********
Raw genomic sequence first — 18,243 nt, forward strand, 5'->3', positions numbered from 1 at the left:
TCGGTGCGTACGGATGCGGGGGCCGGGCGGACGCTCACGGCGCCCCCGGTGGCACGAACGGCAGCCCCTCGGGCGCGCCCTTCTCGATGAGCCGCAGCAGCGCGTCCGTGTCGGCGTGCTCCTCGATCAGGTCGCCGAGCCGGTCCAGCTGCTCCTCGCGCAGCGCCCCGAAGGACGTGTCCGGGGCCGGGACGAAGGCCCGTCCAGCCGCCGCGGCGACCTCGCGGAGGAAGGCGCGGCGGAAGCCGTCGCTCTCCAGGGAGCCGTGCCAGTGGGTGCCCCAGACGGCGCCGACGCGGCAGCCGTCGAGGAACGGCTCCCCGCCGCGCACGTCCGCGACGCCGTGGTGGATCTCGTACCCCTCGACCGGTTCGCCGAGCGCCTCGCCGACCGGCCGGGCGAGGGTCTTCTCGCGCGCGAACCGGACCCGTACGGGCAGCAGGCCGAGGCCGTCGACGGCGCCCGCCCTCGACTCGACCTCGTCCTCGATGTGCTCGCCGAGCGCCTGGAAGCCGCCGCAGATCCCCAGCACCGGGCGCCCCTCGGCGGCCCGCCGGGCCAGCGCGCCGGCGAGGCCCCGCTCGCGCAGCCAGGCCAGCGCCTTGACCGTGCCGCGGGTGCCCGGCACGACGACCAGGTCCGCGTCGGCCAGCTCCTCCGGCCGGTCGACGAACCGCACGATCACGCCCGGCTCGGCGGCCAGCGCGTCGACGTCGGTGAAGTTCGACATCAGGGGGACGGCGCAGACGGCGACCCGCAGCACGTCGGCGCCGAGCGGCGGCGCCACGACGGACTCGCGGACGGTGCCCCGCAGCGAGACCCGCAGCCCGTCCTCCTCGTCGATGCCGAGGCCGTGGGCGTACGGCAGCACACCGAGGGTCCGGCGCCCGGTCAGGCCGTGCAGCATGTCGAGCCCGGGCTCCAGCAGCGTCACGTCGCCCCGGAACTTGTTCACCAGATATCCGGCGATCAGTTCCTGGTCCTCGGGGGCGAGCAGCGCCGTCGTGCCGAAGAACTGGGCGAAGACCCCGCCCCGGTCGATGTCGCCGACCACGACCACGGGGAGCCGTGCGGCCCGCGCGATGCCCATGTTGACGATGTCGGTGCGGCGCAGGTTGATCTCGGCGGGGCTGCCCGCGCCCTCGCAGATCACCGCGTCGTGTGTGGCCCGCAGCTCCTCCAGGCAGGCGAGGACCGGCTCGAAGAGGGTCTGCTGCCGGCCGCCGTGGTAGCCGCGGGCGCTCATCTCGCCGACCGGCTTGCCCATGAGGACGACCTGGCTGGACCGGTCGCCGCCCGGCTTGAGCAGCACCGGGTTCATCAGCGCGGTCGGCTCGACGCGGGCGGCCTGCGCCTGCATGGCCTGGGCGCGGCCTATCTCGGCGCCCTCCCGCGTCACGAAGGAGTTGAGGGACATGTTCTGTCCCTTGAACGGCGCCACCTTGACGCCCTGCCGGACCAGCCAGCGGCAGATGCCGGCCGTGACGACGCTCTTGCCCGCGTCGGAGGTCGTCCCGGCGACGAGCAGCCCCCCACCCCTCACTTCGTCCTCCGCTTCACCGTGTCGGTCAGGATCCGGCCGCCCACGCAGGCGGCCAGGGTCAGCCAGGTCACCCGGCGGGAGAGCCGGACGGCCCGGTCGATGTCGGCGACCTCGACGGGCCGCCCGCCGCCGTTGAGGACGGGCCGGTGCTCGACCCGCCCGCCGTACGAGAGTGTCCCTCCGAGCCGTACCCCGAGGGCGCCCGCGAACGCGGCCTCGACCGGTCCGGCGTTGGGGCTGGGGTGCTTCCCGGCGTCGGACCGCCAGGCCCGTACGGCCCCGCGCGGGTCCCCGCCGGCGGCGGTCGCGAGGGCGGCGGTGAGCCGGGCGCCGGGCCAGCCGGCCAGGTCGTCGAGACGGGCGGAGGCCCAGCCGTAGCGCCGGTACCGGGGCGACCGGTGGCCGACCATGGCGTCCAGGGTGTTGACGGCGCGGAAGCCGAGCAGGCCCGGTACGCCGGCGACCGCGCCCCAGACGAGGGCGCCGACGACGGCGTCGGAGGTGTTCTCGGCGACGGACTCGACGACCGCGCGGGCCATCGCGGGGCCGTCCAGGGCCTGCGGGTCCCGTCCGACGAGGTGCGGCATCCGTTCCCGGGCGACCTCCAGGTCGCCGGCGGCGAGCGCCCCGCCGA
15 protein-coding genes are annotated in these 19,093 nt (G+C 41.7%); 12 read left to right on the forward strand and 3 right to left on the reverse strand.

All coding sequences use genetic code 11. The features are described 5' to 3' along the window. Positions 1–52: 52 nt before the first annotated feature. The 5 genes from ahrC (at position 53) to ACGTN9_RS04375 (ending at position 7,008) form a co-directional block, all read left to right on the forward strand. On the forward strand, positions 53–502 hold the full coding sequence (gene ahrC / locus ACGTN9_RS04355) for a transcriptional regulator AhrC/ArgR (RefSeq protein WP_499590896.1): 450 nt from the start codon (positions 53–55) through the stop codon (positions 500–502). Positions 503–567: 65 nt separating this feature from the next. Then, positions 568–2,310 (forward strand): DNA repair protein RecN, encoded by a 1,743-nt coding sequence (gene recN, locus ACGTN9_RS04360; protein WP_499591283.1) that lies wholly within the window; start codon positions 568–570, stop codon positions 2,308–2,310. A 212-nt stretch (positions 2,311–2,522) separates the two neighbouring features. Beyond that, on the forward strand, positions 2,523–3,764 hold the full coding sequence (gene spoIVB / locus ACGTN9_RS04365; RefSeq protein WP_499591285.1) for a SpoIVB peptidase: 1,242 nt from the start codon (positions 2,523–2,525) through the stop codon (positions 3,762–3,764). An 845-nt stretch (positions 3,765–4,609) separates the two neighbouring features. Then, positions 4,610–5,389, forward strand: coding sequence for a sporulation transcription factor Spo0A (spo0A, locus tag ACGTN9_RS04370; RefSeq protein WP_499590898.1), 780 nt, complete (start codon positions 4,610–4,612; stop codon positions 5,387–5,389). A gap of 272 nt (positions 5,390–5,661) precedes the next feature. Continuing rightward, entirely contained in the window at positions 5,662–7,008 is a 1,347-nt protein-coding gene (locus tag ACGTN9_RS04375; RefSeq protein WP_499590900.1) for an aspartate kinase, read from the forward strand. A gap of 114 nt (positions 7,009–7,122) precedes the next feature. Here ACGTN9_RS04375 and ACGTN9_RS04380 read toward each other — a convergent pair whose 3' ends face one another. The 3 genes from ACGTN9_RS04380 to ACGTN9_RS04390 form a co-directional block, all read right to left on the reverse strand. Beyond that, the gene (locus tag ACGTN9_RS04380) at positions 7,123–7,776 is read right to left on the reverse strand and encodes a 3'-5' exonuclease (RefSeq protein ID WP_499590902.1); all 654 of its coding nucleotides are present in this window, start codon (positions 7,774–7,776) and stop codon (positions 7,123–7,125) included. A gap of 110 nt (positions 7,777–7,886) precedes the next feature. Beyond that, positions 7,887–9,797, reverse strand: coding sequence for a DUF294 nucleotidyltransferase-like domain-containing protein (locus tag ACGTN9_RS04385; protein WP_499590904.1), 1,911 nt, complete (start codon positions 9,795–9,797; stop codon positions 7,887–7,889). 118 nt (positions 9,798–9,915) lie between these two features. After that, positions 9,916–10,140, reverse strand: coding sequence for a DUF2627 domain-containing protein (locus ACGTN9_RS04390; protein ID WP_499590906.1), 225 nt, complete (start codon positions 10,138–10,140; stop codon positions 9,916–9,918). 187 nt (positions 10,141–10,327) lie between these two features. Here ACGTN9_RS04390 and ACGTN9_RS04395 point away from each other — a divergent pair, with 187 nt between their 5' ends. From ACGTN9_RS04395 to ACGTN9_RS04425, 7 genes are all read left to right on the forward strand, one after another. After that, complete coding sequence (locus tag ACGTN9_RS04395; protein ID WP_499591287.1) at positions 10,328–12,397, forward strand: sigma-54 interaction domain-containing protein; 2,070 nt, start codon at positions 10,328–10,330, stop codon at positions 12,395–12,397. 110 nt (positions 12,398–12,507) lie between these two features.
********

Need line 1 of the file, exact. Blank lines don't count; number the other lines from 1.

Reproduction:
Raw genomic sequence first — 18,243 nt, forward strand, 5'->3', positions numbered from 1 at the left: